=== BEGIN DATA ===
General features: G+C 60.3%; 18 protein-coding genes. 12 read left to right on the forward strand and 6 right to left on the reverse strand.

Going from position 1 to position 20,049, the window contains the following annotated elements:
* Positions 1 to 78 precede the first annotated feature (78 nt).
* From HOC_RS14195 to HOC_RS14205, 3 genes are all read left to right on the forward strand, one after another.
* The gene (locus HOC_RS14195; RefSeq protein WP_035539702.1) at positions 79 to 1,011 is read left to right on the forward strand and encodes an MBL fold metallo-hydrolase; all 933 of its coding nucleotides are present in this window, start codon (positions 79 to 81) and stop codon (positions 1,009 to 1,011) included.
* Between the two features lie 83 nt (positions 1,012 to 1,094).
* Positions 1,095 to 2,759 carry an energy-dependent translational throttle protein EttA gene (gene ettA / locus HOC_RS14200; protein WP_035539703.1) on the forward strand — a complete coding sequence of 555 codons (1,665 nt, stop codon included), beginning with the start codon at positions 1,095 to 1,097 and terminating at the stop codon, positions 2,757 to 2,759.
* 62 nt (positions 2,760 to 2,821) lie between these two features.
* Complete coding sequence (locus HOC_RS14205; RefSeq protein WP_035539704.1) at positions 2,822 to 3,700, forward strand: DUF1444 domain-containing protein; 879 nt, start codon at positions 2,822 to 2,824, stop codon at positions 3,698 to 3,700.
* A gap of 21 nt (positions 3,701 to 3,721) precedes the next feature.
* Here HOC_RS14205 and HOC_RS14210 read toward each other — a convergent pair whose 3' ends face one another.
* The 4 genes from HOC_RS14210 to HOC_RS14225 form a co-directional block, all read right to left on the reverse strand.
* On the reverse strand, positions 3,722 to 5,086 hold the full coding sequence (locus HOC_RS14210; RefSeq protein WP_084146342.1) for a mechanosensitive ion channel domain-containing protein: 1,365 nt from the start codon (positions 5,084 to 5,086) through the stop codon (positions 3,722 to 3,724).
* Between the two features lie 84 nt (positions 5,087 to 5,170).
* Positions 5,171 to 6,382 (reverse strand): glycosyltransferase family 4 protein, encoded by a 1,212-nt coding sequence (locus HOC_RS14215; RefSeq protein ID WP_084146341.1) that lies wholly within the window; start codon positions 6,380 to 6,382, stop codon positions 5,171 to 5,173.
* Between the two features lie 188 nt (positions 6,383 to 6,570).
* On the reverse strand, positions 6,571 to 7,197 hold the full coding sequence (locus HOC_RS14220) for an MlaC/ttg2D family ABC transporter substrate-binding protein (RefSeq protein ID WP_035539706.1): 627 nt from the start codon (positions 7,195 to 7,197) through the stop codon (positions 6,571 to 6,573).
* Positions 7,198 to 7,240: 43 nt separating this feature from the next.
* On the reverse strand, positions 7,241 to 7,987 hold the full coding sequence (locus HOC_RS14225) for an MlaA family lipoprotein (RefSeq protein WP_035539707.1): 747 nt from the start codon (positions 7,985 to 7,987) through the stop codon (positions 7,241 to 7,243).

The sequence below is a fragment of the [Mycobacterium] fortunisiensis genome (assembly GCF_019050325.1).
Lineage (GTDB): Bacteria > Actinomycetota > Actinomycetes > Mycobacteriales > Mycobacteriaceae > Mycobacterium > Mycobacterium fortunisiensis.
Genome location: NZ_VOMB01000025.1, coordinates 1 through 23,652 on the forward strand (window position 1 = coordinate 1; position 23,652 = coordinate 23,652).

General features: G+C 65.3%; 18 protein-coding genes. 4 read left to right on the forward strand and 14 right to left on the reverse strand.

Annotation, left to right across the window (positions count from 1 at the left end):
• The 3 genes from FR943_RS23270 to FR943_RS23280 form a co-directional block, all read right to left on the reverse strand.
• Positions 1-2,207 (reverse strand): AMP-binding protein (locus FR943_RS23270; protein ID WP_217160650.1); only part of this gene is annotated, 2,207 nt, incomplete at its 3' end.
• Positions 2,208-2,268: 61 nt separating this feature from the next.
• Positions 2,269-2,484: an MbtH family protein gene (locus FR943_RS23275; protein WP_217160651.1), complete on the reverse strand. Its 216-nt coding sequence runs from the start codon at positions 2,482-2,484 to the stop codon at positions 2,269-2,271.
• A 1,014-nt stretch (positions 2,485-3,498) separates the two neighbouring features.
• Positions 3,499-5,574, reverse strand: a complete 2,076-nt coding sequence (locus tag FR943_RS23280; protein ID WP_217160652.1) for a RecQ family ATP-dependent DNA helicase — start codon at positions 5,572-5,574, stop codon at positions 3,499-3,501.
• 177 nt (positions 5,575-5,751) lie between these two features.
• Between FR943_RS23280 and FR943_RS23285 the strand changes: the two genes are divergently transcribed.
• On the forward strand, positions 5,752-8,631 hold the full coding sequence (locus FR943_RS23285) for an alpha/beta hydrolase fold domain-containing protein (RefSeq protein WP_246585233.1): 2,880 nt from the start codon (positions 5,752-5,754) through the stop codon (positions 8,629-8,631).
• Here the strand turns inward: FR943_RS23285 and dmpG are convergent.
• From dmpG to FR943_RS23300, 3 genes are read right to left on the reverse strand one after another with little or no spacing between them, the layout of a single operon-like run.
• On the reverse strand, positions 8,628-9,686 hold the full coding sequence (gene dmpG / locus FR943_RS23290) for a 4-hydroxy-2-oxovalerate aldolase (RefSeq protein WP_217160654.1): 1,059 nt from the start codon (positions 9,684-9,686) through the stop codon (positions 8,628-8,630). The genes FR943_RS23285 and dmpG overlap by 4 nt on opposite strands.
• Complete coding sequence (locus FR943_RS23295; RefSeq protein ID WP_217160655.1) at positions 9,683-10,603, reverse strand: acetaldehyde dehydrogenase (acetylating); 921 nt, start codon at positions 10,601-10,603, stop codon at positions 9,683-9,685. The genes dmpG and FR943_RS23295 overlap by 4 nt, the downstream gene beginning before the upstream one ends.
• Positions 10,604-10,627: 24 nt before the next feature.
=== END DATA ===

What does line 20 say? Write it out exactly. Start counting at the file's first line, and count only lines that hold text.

The sequence below is a fragment of the [Mycobacterium] fortunisiensis genome (assembly GCF_019050325.1).